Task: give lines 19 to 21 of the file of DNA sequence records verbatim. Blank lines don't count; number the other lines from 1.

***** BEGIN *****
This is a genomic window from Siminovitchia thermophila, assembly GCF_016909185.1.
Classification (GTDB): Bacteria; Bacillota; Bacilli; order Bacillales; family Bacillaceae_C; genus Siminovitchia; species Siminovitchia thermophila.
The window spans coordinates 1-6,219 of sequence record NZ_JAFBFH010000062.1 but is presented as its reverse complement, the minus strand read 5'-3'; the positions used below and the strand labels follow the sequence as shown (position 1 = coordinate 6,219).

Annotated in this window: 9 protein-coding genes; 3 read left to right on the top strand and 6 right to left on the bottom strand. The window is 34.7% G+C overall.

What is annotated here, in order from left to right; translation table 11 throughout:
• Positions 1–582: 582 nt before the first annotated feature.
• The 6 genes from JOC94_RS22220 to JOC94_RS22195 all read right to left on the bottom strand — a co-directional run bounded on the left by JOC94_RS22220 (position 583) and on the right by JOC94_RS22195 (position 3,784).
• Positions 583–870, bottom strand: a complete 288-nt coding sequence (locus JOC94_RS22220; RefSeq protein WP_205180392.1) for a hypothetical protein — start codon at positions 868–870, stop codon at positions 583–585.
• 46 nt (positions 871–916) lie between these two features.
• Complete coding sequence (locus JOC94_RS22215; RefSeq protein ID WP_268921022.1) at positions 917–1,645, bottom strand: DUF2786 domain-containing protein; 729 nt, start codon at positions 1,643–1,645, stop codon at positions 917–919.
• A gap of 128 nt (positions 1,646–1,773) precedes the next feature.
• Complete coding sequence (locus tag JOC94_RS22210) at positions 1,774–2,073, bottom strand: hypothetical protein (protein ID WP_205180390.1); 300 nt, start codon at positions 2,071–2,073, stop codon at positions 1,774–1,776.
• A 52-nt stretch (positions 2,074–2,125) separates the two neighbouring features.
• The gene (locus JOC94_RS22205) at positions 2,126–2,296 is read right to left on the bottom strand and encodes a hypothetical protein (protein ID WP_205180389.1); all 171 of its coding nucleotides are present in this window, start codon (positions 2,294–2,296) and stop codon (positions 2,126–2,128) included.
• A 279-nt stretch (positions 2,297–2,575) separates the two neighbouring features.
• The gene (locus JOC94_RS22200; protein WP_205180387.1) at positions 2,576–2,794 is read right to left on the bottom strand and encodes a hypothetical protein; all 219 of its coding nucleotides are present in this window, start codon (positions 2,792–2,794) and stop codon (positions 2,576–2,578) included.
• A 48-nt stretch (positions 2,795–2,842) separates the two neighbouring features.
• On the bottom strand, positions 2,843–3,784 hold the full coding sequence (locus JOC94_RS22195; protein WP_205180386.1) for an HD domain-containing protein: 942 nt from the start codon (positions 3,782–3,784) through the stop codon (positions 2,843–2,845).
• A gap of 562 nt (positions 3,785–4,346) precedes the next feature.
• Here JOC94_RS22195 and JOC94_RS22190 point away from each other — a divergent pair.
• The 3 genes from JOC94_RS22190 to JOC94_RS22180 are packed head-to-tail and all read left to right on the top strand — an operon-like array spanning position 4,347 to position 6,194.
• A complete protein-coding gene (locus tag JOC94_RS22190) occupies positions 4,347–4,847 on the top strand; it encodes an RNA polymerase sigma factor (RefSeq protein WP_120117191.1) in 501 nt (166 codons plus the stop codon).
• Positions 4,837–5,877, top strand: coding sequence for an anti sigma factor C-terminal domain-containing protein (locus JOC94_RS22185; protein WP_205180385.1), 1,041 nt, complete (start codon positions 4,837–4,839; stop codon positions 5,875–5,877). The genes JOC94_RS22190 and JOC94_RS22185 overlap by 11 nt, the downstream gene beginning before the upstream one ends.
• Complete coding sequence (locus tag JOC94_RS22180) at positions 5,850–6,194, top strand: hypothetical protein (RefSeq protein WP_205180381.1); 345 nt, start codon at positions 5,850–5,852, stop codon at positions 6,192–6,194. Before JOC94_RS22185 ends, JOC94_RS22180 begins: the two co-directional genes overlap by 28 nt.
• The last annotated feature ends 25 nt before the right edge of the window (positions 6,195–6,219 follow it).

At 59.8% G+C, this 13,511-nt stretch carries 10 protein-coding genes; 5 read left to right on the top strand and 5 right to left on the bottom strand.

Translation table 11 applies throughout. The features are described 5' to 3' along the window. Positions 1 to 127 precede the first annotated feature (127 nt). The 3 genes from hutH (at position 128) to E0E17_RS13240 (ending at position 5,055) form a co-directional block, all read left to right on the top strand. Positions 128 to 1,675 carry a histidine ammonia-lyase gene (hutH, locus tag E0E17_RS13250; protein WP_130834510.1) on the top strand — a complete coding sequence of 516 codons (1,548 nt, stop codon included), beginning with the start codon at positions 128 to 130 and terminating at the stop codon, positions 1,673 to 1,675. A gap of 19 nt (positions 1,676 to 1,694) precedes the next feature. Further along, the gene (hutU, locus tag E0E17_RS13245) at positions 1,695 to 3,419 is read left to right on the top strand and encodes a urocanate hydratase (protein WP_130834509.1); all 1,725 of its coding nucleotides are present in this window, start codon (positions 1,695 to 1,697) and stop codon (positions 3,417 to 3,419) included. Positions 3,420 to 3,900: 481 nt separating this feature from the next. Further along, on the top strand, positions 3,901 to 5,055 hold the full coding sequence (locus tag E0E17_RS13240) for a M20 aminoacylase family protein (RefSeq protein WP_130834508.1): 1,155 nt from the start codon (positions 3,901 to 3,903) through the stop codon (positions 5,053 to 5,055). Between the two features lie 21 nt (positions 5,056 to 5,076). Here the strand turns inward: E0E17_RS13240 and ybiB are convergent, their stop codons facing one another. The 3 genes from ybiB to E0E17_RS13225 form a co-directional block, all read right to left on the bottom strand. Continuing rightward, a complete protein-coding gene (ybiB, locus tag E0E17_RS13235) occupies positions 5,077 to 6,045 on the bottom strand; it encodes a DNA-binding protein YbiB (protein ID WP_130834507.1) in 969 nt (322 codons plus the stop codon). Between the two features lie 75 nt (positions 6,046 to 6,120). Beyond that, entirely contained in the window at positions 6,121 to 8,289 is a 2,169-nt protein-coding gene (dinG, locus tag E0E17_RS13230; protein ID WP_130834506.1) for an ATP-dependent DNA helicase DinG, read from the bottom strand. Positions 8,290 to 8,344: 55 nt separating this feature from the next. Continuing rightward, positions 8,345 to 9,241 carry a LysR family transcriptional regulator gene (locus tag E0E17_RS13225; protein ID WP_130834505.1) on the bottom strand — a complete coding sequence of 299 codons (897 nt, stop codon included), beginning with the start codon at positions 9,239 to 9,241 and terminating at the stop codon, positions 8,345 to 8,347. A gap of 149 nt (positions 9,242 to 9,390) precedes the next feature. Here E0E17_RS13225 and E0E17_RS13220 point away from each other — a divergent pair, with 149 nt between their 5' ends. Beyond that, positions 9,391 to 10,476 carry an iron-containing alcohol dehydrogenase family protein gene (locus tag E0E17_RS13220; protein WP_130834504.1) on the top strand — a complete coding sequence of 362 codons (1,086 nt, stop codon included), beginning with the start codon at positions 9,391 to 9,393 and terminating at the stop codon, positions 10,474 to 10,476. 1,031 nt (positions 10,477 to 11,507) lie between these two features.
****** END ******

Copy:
• A gap of 562 nt (positions 3,785–4,346) precedes the next feature.
• Here JOC94_RS22195 and JOC94_RS22190 point away from each other — a divergent pair.
• The 3 genes from JOC94_RS22190 to JOC94_RS22180 are packed head-to-tail and all read left to right on the top strand — an operon-like array spanning position 4,347 to position 6,194.